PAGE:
Scottish independence: Former prime minister John Major gives warning

John Major Sir John Major gave his warning to the Institute of Directors

Former Tory prime minister Sir John Major has warned that there can be no "quasi independence or half-way house" when it comes to Scotland's future.

In a speech to the Institute of Directors in London on Thursday night, Sir John said there "cannot and will not be" a Sterling currency union.

This is the intention of the Scottish government.

The Scottish government said Sir John was wrong to suggest the rest of the UK could lay claim to all the UK's assets.

Sir John's comments follow the publication of the Scottish government's white paper on Tuesday, which states that an independent Scotland would retain the pound, join a currency union and the EU.

But in his speech, he argued that independence would mean Scotland walking away from the UK and its institutions - including the Bank of England and Sterling.

"A currency union, which the SNP assume is negotiable, would require the UK to underwrite Scottish debts," he said.

"That cannot, will not, happen if Scotland leaves the Union. There can be no halfway house, no quasi-independence underpinned by UK institutions.

"Scotland could perhaps - in time - adopt the Euro. But first she must apply to join the EU, where many states would have concerns about the accession of a separatist member."

'Quite wrong'

While conceding that the rest of the UK would lose influence in Europe, Nato and the UN if Scotland voted Yes, the former prime minister minister said Spain, worried about Catalonia, was not likely to easily accept Scotland into the EU.

Start Quote

Scottish voters need to know the chilly reality of what is being offered to them”

End Quote Sir John Major Former Prime Minister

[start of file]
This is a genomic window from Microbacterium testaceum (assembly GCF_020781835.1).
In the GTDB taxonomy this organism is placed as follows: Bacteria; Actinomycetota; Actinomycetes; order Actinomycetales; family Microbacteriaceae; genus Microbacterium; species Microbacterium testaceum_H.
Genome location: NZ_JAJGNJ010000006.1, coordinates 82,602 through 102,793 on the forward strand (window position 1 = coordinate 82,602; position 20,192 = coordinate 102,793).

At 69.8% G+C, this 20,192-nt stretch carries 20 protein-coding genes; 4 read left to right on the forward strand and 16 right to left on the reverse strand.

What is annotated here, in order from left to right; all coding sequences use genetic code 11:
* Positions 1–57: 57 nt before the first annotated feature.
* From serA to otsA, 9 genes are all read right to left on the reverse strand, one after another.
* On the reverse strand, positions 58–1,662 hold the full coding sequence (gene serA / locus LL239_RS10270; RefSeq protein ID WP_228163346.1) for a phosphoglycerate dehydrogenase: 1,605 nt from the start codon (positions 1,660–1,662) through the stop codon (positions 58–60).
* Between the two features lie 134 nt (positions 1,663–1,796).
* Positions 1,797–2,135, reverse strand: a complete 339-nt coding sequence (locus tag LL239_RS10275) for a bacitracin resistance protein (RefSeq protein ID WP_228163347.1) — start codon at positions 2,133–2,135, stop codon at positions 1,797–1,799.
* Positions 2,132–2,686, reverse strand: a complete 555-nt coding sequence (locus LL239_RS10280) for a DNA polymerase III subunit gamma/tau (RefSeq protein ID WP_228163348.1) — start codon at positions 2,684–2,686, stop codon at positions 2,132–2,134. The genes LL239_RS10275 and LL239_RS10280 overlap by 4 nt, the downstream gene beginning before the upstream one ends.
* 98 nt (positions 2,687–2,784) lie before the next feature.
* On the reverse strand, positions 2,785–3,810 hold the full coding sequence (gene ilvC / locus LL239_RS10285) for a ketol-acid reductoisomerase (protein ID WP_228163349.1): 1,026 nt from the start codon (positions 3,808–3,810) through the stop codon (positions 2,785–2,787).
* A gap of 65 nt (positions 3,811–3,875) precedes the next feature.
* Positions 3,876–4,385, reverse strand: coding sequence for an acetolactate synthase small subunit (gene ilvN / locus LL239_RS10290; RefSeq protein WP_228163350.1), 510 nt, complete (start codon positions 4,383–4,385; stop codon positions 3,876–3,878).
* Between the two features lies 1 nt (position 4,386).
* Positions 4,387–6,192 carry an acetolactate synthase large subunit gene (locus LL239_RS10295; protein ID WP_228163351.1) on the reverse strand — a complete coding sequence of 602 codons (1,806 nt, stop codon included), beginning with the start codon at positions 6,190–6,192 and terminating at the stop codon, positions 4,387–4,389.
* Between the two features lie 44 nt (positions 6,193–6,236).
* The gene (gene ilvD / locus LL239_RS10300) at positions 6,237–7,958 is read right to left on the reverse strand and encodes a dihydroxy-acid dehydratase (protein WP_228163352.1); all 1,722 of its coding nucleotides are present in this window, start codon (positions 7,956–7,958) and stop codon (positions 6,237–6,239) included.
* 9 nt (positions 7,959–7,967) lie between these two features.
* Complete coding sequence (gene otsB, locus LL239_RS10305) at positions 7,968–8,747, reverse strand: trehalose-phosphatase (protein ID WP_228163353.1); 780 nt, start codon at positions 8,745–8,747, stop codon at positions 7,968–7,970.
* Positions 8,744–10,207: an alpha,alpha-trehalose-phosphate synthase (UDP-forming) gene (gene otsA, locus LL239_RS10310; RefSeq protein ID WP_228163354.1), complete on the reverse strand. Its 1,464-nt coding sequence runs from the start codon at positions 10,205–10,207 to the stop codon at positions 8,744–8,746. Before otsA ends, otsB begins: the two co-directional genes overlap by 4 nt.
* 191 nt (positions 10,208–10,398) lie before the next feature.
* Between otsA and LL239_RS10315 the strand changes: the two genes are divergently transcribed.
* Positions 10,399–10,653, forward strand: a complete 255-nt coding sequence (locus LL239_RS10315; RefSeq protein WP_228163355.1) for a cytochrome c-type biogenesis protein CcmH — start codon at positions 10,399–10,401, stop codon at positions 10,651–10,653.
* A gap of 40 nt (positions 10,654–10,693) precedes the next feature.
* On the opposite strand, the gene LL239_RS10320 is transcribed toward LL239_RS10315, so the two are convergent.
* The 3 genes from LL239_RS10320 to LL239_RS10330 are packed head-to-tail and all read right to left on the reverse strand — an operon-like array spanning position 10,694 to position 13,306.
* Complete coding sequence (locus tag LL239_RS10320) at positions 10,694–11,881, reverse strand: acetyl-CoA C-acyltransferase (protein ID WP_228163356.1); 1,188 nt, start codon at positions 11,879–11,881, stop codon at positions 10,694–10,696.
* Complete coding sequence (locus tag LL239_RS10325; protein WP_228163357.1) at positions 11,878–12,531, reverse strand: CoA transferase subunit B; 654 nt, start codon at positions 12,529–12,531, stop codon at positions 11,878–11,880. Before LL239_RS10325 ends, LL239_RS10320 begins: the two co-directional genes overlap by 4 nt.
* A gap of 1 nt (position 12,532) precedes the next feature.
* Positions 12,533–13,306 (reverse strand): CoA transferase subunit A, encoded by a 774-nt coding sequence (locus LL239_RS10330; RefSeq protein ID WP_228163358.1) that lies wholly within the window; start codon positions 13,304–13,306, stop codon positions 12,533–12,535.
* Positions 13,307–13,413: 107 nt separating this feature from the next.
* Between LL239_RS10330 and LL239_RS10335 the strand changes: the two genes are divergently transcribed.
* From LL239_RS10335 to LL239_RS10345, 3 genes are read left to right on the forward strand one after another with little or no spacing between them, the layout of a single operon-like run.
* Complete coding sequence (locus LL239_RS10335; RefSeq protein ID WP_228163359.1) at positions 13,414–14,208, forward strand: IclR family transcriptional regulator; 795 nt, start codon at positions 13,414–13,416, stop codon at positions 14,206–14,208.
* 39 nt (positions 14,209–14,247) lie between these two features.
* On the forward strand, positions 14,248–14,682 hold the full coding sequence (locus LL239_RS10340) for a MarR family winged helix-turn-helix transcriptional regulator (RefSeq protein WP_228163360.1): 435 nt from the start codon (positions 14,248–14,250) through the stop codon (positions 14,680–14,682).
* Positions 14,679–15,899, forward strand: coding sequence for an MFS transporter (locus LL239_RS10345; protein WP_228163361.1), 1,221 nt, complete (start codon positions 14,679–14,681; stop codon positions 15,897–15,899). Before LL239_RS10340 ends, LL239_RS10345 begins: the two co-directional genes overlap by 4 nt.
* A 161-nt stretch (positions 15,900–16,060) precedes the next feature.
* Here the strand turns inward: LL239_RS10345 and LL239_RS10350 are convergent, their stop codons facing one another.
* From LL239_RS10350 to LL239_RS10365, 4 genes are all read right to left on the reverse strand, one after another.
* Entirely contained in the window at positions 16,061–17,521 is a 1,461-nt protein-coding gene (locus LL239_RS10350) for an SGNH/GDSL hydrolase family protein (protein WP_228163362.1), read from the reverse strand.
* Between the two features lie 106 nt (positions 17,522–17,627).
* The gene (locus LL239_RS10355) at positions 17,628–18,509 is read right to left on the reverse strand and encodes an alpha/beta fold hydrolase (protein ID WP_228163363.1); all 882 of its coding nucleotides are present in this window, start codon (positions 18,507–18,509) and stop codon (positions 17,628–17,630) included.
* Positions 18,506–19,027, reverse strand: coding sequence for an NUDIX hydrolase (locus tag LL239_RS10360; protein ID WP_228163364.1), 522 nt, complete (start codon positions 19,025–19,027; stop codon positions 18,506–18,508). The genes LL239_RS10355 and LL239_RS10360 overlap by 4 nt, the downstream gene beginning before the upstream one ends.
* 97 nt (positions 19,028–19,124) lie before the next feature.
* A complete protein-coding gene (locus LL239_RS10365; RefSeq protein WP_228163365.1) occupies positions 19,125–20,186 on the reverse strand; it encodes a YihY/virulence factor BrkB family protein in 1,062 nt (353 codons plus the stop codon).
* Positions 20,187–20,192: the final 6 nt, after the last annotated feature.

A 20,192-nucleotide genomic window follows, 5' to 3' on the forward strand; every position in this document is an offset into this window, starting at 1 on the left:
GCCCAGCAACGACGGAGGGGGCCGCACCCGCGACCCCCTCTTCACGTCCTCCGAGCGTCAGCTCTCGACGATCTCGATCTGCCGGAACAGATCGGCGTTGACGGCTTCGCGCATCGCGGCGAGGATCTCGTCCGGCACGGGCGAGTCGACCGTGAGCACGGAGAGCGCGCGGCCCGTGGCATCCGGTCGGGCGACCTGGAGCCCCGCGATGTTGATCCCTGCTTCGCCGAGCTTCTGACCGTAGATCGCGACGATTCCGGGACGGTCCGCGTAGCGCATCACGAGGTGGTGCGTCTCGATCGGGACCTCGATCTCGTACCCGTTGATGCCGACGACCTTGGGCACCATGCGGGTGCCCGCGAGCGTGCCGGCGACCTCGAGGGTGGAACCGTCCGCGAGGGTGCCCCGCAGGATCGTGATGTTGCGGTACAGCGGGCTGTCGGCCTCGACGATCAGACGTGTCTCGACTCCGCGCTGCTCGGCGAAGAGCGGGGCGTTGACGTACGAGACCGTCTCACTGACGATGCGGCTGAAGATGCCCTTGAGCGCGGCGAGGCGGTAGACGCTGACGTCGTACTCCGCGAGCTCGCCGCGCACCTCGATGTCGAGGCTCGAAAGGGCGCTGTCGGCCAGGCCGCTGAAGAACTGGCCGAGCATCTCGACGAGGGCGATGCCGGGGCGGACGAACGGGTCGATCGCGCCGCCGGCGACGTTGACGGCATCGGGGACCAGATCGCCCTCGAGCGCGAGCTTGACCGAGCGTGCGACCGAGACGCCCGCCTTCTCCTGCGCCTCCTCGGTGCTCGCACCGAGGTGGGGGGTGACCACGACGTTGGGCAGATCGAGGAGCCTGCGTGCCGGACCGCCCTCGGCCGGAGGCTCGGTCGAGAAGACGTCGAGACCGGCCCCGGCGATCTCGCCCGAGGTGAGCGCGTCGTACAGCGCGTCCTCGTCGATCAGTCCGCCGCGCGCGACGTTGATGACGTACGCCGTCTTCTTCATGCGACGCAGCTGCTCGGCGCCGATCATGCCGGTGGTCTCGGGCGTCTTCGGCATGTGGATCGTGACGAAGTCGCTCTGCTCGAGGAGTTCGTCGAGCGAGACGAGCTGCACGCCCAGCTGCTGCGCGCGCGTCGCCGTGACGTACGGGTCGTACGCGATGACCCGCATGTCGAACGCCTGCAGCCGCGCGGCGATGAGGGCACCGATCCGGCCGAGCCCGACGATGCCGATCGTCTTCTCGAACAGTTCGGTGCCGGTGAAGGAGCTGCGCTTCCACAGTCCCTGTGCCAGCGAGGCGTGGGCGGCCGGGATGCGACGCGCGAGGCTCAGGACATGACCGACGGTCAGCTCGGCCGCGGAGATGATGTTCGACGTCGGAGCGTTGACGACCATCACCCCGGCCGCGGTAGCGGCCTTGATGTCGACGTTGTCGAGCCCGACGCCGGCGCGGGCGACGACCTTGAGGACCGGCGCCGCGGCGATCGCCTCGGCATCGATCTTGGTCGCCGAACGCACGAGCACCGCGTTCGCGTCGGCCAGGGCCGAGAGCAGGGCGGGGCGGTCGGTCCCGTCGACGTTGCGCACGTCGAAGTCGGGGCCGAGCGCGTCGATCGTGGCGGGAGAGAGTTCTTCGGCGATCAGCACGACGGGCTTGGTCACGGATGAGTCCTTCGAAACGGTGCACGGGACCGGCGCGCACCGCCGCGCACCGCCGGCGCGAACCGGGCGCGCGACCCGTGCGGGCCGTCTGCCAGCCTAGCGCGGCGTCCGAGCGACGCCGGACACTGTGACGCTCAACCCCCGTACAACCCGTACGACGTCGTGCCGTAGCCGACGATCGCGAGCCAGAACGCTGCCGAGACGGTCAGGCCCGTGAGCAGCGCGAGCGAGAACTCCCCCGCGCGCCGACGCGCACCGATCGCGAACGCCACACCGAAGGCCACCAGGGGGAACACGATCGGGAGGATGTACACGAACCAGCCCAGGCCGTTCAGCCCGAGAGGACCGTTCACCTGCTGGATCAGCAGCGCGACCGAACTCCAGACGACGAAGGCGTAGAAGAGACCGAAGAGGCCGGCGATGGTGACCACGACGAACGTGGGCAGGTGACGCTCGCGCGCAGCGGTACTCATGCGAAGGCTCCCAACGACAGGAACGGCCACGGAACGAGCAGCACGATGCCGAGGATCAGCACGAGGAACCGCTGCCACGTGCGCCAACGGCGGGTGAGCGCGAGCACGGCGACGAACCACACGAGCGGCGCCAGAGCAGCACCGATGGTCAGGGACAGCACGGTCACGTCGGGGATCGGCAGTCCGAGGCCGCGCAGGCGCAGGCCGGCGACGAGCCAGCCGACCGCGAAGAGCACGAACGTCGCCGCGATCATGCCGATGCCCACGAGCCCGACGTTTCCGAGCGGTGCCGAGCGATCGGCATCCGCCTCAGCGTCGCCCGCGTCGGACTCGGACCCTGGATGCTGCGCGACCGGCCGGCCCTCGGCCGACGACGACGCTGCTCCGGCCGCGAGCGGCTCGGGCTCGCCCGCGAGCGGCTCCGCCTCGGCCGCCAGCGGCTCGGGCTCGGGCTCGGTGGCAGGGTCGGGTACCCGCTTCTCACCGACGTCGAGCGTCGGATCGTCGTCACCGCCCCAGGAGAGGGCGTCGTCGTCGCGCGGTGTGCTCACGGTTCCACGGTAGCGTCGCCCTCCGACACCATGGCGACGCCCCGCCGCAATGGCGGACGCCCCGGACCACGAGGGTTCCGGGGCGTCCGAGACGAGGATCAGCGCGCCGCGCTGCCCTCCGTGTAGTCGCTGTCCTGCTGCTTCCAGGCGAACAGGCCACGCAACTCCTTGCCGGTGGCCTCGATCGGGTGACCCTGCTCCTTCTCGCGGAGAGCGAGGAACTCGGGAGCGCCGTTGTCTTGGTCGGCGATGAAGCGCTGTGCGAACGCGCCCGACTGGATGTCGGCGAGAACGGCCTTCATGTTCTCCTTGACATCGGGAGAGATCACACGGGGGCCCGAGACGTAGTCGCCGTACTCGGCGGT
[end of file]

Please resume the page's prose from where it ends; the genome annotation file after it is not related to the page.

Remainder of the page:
He said: "How would Spain feel - with breakaway movements in Catalonia and the Basque Country? Spain uses uncertainty over EU membership to deter Catalonia from even holding a referendum on independence.

"It is hardly likely she would happily wave in Scotland. Spain will not be alone in being wary of separatist tendencies."

He added: "Even if Scotland were to enter, she would discover that within the EU the clout of the smaller population nations is small. Time and again, she might regret the loss of automatic British backing.

"Scottish voters need to know the chilly reality of what is being offered to them."

A spokesperson for Scotland's First Minister Alex Salmond said: "Sir John Major is quite wrong to try and claim that the rest of the UK should lay exclusive claim to all the assets of the UK, which the people of Scotland contribute to and of which Sterling is one.

"But he is also just about the very last person the No campaign should be calling on to make their case - he was the Tory prime minister who presided over his party's complete wipe-out in Scotland, and the more he tries to lecture the people of Scotland, the better it will be for the Yes vote."

EU referendum

In his speech, Sir John also warned that Britain would pay a "severe price" if it voted to leave the European Union.

He said leaving could cost billions, would leave the UK isolated internationally but still required to implement EU regulations it had no part in framing.

Sir John - whose premiership was scarred by long-running battles with Tory Euro-sceptics - backed David Cameron's strategy of renegotiating Britain's membership before staging an in/out referendum as the best way of finally resolving the Europe issue.

He said the government still needed to be realistic about what it could achieve in the negotiations.

He said it would be a "truly dreadful outcome" for both the UK and the EU if the result of the referendum - promised by Mr Cameron if the Tories win the next general election in 2015 - was that Britain decided to leave.

"Of course, we would survive, but there would be a severe price to pay in economic well-being, in jobs and in international prestige," he said.

"In a world of seven billion people, our island would be moving further apart from our closest and largest trading partners, at the very time when they, themselves, are drawing closer together. This makes no sense at all."

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